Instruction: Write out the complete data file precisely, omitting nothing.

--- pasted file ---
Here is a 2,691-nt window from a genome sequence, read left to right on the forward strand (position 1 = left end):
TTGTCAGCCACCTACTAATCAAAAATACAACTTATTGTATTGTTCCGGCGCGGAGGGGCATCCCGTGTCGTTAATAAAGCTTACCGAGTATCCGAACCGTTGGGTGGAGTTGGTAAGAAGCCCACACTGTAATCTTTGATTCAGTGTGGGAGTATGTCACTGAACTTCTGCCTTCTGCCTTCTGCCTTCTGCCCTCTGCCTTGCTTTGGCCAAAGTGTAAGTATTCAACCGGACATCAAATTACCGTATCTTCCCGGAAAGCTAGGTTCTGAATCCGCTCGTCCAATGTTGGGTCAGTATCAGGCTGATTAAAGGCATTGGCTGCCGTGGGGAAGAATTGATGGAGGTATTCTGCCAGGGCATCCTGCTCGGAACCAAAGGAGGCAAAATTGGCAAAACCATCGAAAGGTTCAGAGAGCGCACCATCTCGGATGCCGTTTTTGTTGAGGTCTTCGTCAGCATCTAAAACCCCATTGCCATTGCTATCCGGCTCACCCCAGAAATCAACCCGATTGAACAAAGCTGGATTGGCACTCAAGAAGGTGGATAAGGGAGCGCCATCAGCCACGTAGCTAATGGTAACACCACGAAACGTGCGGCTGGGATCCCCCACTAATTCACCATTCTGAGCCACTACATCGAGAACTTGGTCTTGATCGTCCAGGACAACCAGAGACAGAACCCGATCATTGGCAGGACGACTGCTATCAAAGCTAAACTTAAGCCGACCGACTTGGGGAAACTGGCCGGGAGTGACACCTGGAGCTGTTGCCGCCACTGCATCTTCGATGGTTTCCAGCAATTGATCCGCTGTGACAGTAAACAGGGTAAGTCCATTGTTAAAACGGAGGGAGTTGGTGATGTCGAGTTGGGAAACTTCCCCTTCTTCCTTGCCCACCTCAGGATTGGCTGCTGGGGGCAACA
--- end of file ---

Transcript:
Here is a 2,691-nt window from a genome sequence, read left to right on the forward strand (position 1 = left end):
TTGTCAGCCACCTACTAATCAAAAATACAACTTATTGTATTGTTCCGGCGCGGAGGGGCATCCCGTGTCGTTAATAAAGCTTACCGAGTATCCGAACCGTTGGGTGGAGTTGGTAAGAAGCCCACACTGTAATCTTTGATTCAGTGTGGGAGTATGTCACTGAACTTCTGCCTTCTGCCTTCTGCCTTCTGCCCTCTGCCTTGCTTTGGCCAAAGTGTAAGTATTCAACCGGACATCAAATTACCGTATCTTCCCGGAAAGCTAGGTTCTGAATCCGCTCGTCCAATGTTGGGTCAGTATCAGGCTGATTAAAGGCATTGGCTGCCGTGGGGAAGAATTGATGGAGGTATTCTGCCAGGGCATCCTGCTCGGAACCAAAGGAGGCAAAATTGGCAAAACCATCGAAAGGTTCAGAGAGCGCACCATCTCGGATGCCGTTTTTGTTGAGGTCTTCGTCAGCATCTAAAACCCCATTGCCATTGCTATCCGGCTCACCCCAGAAATCAACCCGATTGAACAAAGCTGGATTGGCACTCAAGAAGGTGGATAAGGGAGCGCCATCAGCCACGTAGCTAATGGTAACACCACGAAACGTGCGGCTGGGATCCCCCACTAATTCACCATTCTGAGCCACTACATCGAGAACTTGGTCTTGATCGTCCAGGACAACCAGAGACAGAACCCGATCATTGGCAGGACGACTGCTATCAAAGCTAAACTTAAGCCGACCGACTTGGGGAAACTGGCCGGGAGTGACACCTGGAGCTGTTGCCGCCACTGCATCTTCGATGGTTTCCAGCAATTGATCCGCTGTGACAGTAAACAGGGTAAGTCCATTGTTAAAACGGAGGGAGTTGGTGATGTCGAGTTGGGAAACTTCCCCTTCTTCCTTGCCCACCTCAGGATTGGCTGCTGGGGGCAACA